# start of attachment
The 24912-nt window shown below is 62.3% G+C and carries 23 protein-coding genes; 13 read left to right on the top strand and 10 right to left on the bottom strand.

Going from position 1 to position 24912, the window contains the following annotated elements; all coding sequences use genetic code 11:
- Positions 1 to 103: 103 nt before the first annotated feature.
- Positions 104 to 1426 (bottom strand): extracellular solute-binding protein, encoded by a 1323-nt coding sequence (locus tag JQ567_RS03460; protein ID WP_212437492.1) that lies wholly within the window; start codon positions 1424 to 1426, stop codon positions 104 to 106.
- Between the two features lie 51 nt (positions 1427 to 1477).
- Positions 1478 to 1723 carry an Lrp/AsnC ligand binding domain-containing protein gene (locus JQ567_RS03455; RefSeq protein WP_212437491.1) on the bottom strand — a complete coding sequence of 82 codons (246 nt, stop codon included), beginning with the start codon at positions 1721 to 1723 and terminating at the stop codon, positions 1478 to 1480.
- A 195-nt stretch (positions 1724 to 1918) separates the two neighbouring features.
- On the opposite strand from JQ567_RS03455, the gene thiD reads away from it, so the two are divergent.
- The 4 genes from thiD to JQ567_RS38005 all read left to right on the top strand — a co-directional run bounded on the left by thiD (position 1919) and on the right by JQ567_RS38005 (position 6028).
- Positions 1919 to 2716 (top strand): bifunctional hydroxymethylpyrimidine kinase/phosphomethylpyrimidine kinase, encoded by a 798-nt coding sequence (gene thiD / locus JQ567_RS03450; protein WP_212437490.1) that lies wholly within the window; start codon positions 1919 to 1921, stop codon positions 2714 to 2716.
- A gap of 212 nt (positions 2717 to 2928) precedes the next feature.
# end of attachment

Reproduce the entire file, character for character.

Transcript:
The 24912-nt window shown below is 62.3% G+C and carries 23 protein-coding genes; 13 read left to right on the top strand and 10 right to left on the bottom strand.

Going from position 1 to position 24912, the window contains the following annotated elements; all coding sequences use genetic code 11:
- Positions 1 to 103: 103 nt before the first annotated feature.
- Positions 104 to 1426 (bottom strand): extracellular solute-binding protein, encoded by a 1323-nt coding sequence (locus tag JQ567_RS03460; protein ID WP_212437492.1) that lies wholly within the window; start codon positions 1424 to 1426, stop codon positions 104 to 106.
- Between the two features lie 51 nt (positions 1427 to 1477).
- Positions 1478 to 1723 carry an Lrp/AsnC ligand binding domain-containing protein gene (locus JQ567_RS03455; RefSeq protein WP_212437491.1) on the bottom strand — a complete coding sequence of 82 codons (246 nt, stop codon included), beginning with the start codon at positions 1721 to 1723 and terminating at the stop codon, positions 1478 to 1480.
- A 195-nt stretch (positions 1724 to 1918) separates the two neighbouring features.
- On the opposite strand from JQ567_RS03455, the gene thiD reads away from it, so the two are divergent.
- The 4 genes from thiD to JQ567_RS38005 all read left to right on the top strand — a co-directional run bounded on the left by thiD (position 1919) and on the right by JQ567_RS38005 (position 6028).
- Positions 1919 to 2716 (top strand): bifunctional hydroxymethylpyrimidine kinase/phosphomethylpyrimidine kinase, encoded by a 798-nt coding sequence (gene thiD / locus JQ567_RS03450; protein WP_212437490.1) that lies wholly within the window; start codon positions 1919 to 1921, stop codon positions 2714 to 2716.
- A gap of 212 nt (positions 2717 to 2928) precedes the next feature.